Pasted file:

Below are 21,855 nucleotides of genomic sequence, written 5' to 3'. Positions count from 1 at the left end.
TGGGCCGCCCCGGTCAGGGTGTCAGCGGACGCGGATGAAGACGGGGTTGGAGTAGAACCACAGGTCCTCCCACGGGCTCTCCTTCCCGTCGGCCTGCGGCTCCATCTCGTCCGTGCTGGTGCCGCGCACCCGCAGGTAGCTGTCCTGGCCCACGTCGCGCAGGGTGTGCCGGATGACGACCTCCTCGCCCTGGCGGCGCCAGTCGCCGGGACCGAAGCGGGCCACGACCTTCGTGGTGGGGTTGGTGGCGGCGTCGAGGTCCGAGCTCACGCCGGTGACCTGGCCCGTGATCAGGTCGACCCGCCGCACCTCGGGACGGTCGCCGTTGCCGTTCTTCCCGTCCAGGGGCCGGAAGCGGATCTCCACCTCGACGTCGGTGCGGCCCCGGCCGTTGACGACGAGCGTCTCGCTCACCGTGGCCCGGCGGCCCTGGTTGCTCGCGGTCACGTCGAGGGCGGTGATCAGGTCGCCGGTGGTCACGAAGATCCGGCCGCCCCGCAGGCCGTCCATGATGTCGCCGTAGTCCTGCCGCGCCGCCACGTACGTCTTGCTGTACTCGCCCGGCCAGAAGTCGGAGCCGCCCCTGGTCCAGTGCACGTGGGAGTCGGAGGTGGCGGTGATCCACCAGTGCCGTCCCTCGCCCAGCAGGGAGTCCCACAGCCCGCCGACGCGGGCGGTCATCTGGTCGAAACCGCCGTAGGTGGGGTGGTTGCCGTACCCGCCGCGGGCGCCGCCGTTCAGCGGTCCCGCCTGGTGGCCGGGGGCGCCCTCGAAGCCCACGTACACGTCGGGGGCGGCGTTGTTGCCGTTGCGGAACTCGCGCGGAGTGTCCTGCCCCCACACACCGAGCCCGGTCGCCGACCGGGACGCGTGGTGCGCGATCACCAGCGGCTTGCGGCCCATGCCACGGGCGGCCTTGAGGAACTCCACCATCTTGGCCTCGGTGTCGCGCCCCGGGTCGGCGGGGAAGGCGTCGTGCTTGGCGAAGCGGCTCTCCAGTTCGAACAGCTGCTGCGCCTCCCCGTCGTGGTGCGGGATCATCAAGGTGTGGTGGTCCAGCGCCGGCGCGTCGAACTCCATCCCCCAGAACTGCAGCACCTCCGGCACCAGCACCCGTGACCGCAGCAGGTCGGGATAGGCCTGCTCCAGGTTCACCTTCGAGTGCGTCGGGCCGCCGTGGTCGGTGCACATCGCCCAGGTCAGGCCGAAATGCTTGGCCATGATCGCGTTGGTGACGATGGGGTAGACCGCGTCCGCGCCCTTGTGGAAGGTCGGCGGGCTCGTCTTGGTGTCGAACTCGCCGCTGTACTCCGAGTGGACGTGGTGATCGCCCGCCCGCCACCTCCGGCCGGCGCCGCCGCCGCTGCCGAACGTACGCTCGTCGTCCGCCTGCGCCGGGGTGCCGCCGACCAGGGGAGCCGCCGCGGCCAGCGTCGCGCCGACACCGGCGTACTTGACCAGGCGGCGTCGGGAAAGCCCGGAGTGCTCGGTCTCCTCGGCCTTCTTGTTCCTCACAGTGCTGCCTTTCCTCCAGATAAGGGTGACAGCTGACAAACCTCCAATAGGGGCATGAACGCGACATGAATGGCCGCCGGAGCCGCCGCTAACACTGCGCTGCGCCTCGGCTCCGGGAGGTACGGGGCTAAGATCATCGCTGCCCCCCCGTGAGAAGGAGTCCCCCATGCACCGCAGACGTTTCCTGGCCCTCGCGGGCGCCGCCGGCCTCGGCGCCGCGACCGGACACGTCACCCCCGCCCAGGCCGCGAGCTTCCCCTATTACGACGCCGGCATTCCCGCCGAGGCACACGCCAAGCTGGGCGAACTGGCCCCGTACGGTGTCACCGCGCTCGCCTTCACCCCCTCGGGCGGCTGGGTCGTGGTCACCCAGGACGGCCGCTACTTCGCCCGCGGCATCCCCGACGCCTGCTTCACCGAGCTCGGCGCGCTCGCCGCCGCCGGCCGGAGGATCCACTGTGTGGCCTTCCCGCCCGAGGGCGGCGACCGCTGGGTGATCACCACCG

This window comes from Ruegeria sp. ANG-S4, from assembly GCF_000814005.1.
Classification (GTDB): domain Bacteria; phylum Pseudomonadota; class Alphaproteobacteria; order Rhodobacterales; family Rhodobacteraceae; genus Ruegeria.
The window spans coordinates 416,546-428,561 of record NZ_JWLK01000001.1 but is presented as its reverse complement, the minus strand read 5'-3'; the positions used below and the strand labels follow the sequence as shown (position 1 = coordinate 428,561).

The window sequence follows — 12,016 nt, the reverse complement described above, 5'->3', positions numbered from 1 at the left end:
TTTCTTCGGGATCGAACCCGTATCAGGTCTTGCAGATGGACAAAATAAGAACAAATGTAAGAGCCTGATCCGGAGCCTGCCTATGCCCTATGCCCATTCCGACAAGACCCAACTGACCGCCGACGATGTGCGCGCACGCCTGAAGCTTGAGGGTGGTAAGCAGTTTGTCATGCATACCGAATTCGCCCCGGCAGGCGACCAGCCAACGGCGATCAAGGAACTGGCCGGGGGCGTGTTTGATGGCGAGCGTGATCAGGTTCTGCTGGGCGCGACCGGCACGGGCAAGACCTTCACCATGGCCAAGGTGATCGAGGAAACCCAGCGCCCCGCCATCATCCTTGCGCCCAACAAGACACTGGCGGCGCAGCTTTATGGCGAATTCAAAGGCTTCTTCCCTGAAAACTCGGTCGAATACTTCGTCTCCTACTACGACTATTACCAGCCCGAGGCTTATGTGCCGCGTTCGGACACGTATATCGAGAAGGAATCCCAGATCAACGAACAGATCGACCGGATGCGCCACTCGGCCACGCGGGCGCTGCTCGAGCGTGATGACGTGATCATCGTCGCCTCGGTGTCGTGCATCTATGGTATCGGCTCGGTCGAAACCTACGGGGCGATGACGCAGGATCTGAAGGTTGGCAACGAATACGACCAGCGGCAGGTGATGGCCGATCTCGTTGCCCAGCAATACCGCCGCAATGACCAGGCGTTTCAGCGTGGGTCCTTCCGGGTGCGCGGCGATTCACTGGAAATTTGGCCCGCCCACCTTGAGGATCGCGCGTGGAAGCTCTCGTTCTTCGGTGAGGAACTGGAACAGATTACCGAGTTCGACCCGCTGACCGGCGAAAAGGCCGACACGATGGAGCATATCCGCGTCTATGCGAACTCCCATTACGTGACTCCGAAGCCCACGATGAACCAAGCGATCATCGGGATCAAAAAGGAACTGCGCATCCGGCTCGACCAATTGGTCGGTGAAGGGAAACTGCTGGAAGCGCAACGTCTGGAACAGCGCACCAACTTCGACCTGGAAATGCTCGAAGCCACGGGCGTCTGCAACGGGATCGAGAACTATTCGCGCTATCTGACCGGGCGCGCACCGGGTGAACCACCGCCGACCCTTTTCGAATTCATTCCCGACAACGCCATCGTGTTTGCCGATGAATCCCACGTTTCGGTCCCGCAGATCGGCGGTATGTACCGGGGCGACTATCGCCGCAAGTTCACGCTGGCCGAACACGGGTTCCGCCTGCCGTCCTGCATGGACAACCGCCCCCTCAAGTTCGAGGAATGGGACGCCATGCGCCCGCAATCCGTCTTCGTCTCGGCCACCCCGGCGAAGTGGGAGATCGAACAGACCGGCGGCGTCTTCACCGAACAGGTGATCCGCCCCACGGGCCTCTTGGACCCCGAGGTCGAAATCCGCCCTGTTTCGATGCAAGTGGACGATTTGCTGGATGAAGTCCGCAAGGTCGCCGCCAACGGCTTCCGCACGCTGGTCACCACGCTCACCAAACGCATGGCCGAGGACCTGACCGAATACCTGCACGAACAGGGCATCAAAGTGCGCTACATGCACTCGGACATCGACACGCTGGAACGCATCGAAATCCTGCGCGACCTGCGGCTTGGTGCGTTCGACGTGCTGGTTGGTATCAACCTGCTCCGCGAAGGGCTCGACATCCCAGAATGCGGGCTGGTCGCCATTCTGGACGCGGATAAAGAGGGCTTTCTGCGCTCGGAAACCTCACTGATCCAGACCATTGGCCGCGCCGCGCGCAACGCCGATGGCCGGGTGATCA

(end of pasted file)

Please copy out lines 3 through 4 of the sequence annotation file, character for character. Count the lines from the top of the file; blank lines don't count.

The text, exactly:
This window comes from Ruegeria sp. ANG-S4, from assembly GCF_000814005.1.
Classification (GTDB): domain Bacteria; phylum Pseudomonadota; class Alphaproteobacteria; order Rhodobacterales; family Rhodobacteraceae; genus Ruegeria.